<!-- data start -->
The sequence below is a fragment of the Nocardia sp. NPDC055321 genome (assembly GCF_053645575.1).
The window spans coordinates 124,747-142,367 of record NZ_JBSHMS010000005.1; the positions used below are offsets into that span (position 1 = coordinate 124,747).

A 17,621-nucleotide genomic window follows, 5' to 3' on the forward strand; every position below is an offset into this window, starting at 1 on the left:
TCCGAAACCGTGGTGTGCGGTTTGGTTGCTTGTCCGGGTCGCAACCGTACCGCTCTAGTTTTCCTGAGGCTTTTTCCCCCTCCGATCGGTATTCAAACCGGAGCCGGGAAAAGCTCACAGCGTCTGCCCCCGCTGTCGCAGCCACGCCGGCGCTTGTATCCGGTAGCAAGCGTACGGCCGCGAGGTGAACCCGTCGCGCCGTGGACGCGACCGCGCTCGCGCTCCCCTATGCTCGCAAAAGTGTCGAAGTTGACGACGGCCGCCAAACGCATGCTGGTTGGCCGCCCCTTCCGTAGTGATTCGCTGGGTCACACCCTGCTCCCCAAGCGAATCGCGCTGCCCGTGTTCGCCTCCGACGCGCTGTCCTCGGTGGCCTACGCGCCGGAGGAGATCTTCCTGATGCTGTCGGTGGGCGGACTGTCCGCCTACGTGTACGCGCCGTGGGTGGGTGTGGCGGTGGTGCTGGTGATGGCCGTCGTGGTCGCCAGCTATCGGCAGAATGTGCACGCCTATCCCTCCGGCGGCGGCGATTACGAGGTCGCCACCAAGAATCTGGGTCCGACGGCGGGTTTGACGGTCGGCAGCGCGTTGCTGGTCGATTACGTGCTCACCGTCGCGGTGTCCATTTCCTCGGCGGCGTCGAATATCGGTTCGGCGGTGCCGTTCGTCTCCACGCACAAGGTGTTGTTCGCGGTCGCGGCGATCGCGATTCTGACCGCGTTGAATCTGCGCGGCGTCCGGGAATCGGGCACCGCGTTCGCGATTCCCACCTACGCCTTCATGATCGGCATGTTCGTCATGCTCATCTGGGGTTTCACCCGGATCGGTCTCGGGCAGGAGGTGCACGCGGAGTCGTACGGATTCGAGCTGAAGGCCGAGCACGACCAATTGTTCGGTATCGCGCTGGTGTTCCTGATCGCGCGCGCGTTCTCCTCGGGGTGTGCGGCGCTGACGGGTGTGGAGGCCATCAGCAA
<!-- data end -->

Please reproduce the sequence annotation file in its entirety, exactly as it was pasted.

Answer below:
The sequence below is a fragment of the Nocardia sp. NPDC055321 genome (assembly GCF_053645575.1).
The window spans coordinates 124,747-142,367 of record NZ_JBSHMS010000005.1; the positions used below are offsets into that span (position 1 = coordinate 124,747).

A 17,621-nucleotide genomic window follows, 5' to 3' on the forward strand; every position below is an offset into this window, starting at 1 on the left:
TCCGAAACCGTGGTGTGCGGTTTGGTTGCTTGTCCGGGTCGCAACCGTACCGCTCTAGTTTTCCTGAGGCTTTTTCCCCCTCCGATCGGTATTCAAACCGGAGCCGGGAAAAGCTCACAGCGTCTGCCCCCGCTGTCGCAGCCACGCCGGCGCTTGTATCCGGTAGCAAGCGTACGGCCGCGAGGTGAACCCGTCGCGCCGTGGACGCGACCGCGCTCGCGCTCCCCTATGCTCGCAAAAGTGTCGAAGTTGACGACGGCCGCCAAACGCATGCTGGTTGGCCGCCCCTTCCGTAGTGATTCGCTGGGTCACACCCTGCTCCCCAAGCGAATCGCGCTGCCCGTGTTCGCCTCCGACGCGCTGTCCTCGGTGGCCTACGCGCCGGAGGAGATCTTCCTGATGCTGTCGGTGGGCGGACTGTCCGCCTACGTGTACGCGCCGTGGGTGGGTGTGGCGGTGGTGCTGGTGATGGCCGTCGTGGTCGCCAGCTATCGGCAGAATGTGCACGCCTATCCCTCCGGCGGCGGCGATTACGAGGTCGCCACCAAGAATCTGGGTCCGACGGCGGGTTTGACGGTCGGCAGCGCGTTGCTGGTCGATTACGTGCTCACCGTCGCGGTGTCCATTTCCTCGGCGGCGTCGAATATCGGTTCGGCGGTGCCGTTCGTCTCCACGCACAAGGTGTTGTTCGCGGTCGCGGCGATCGCGATTCTGACCGCGTTGAATCTGCGCGGCGTCCGGGAATCGGGCACCGCGTTCGCGATTCCCACCTACGCCTTCATGATCGGCATGTTCGTCATGCTCATCTGGGGTTTCACCCGGATCGGTCTCGGGCAGGAGGTGCACGCGGAGTCGTACGGATTCGAGCTGAAGGCCGAGCACGACCAATTGTTCGGTATCGCGCTGGTGTTCCTGATCGCGCGCGCGTTCTCCTCGGGGTGTGCGGCGCTGACGGGTGTGGAGGCCATCAGCAA